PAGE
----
France coach Didier Deschamps is under pressure after federation finance chiefs said they have budgeted for a quarter-final spot in their annual report.
The 45-year-old -- who captained France to their only triumph in the World Cup in 1998 -- has been blessed in comparison to other European heavyweights in drawing an improving if unspectacular Switzerland, Ecuador, probably the weakest of the South American representatives, and minnows Honduras.
The French first face Honduras, who are looking for their first win at a finals after failing to achieve that in their previous two appearances, but Deschamps is mindful that a France riven by internal discord failed to progress from a similarly simple looking group in 2010.
With his key winger Franck Ribery ruled out for the tournament on Friday it served as a reminder to the former Monaco, Marseille and Juventus coach that the fickle finger of fortune could disrupt his plans right up till the last minute.
Deschamps, though, is looking no further than the first match.
"I have to say that my first target is to win the first match," he told Le Monde in May.
"Because the last match we won in the group stage of a World Cup finals was in 2006. And even given all the respect that I have for this country, it was against Togo. It is imperative to win the first match in order to get yourself right into the competition."
The French though, are notoriously slow starters -- they haven't won their opening game at a World Cup finals since the 1998 edition -- which gives Honduras a reason to be optimistic of pulling off a shock.
"It is not a curse," Deschamps told Le Monde referring to the habit of failing to win their first game.
"It is not the make or break game either, but, in a four team group winning it leaves you with some margin for error in the second or third matches in order to achieve our goal of progressing from the group."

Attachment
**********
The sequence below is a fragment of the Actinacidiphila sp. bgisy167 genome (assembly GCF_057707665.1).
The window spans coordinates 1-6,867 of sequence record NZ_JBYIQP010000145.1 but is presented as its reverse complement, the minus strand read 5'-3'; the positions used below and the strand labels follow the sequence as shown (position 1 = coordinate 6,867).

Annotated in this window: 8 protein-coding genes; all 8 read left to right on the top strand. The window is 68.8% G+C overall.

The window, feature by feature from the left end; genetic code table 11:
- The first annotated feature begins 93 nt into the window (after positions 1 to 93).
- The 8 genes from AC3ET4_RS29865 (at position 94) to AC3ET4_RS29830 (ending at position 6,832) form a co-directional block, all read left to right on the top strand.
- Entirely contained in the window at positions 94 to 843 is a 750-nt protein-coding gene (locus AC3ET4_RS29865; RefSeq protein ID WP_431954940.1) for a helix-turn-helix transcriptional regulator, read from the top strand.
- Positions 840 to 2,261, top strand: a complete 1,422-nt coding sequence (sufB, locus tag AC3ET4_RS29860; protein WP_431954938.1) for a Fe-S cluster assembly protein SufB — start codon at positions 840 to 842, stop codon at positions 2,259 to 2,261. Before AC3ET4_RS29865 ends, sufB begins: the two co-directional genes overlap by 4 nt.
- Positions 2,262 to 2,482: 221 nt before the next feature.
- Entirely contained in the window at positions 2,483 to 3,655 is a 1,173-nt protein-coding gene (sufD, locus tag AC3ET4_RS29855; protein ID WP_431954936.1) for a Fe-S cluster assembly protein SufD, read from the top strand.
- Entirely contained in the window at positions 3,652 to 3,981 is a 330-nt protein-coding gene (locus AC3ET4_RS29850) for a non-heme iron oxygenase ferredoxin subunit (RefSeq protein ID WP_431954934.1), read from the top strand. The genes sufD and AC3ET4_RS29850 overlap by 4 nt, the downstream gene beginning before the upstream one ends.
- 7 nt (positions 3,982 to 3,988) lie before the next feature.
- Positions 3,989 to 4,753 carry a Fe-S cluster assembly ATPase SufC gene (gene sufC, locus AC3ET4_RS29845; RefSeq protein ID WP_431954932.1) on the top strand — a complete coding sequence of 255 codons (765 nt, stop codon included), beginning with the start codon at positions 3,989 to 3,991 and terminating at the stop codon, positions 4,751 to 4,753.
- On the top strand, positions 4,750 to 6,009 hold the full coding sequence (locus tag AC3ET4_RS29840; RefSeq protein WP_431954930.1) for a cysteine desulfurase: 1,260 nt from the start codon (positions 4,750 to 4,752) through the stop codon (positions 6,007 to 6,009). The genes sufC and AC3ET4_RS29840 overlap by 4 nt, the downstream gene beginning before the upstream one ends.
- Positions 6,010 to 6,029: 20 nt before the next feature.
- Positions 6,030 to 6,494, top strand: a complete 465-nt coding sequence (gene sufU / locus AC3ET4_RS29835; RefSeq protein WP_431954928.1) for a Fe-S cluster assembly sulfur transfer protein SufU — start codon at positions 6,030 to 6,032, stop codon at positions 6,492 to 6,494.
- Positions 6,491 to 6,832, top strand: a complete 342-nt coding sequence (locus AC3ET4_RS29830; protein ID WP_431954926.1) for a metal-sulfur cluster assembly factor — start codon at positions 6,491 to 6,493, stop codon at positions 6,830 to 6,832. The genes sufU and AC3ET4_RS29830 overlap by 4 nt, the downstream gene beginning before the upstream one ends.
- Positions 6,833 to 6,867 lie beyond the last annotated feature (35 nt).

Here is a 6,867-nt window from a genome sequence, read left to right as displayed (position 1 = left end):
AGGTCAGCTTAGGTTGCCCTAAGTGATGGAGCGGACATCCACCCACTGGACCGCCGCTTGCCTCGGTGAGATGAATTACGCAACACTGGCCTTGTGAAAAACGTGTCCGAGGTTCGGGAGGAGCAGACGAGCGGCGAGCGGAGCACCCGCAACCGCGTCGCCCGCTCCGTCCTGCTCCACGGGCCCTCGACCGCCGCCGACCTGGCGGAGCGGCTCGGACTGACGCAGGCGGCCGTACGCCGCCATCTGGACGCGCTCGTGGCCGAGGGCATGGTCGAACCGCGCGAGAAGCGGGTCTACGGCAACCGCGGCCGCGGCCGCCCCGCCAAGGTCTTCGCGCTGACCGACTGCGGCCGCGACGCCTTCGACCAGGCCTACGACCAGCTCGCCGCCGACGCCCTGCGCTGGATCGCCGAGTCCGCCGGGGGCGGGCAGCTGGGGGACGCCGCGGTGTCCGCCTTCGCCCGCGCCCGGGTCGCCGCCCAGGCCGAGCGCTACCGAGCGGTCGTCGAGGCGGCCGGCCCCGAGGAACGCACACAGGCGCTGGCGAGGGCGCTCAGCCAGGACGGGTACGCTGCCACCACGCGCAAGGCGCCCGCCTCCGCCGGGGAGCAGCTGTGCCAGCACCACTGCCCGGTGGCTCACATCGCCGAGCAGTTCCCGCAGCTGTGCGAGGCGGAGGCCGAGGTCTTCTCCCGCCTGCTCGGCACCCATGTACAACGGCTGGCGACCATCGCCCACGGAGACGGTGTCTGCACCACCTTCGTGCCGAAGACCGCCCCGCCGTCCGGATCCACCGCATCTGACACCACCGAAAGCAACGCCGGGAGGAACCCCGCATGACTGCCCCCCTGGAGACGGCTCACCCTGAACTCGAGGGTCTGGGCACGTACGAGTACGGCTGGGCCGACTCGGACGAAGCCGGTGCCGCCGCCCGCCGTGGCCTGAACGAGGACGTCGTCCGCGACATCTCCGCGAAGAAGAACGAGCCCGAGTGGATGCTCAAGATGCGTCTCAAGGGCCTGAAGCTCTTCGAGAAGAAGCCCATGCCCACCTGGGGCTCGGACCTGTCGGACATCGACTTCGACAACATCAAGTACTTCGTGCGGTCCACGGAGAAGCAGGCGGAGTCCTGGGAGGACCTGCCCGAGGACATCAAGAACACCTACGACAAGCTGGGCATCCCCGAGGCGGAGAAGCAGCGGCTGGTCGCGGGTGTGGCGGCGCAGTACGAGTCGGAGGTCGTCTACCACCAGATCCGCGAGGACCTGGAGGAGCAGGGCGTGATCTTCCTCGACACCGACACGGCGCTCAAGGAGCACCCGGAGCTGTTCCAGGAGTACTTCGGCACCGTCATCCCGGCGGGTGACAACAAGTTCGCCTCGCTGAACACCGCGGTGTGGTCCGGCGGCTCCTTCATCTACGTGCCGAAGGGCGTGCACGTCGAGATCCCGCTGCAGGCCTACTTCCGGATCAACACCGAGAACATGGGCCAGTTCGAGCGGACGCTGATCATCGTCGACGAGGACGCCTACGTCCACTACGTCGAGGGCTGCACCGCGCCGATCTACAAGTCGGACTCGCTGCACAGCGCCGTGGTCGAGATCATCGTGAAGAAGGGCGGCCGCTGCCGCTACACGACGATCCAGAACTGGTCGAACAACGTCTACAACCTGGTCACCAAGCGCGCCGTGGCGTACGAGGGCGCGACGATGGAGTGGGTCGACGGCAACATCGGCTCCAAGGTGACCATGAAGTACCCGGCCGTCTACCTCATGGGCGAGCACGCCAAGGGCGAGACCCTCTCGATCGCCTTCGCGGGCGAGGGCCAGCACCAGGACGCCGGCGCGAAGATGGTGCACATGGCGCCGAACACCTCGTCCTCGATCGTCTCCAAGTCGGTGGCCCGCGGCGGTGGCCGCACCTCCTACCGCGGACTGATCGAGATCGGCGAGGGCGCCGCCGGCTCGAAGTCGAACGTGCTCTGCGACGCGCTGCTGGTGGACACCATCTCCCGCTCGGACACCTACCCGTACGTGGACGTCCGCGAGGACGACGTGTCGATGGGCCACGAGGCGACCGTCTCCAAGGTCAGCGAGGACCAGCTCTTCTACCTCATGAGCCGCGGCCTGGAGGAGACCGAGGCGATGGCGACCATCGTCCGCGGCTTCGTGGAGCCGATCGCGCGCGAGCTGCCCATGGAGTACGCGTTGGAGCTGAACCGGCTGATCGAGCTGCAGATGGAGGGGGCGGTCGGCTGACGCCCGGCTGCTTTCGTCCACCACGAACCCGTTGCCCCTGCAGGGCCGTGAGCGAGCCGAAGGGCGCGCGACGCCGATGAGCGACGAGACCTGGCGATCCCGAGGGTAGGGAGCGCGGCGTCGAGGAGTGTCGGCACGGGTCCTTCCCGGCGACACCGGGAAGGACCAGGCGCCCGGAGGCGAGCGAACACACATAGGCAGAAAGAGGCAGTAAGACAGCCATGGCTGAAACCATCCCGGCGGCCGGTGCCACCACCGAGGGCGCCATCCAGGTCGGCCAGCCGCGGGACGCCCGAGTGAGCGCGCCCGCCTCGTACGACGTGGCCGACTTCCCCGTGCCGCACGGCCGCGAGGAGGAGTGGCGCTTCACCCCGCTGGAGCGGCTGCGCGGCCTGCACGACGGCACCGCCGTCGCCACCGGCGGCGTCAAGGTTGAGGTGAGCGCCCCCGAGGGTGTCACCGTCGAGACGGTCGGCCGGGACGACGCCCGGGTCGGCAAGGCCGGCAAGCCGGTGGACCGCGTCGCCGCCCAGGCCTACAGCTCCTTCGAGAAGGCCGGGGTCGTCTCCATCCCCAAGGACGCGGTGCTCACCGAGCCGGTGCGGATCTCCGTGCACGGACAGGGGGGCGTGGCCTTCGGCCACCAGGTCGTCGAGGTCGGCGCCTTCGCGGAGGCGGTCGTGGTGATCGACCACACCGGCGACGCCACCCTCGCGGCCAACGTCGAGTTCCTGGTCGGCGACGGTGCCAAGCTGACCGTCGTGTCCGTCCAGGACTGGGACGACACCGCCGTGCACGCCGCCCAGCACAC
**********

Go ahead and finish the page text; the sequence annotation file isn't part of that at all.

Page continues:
The Swiss, coached by veteran German Ottmar Hitzfeld, are the top seeds in the group and should be favourites to join their trans-Alpine neighbours in the second round to make up for the disappointment of four years ago where, despite opening with a victory over eventual champions Spain, they failed to reach the knockout stage.
Hitzfeld, who will bring down the curtain on his stellar coaching career after the finals, said his squad is a lot more talented than the one which went to South Africa and whose first test will come against Ecuador.
"If I say to you that we are better than we were four years ago then everyone is going to expect us to qualify for the last 16," said the 65-year-old.
"I am, however, by nature an optimist and I say that we are better."
Ecuador coach Reinaldo Rueda is in the unusual position of having to play against the team he was in charge of at the last World Cup, Honduras.
The Ecuadoreans will be keen to upset the perceived order and reach the second round as a fitting tribute to their late team-mate and leading striker Christian Benitez, who died last year.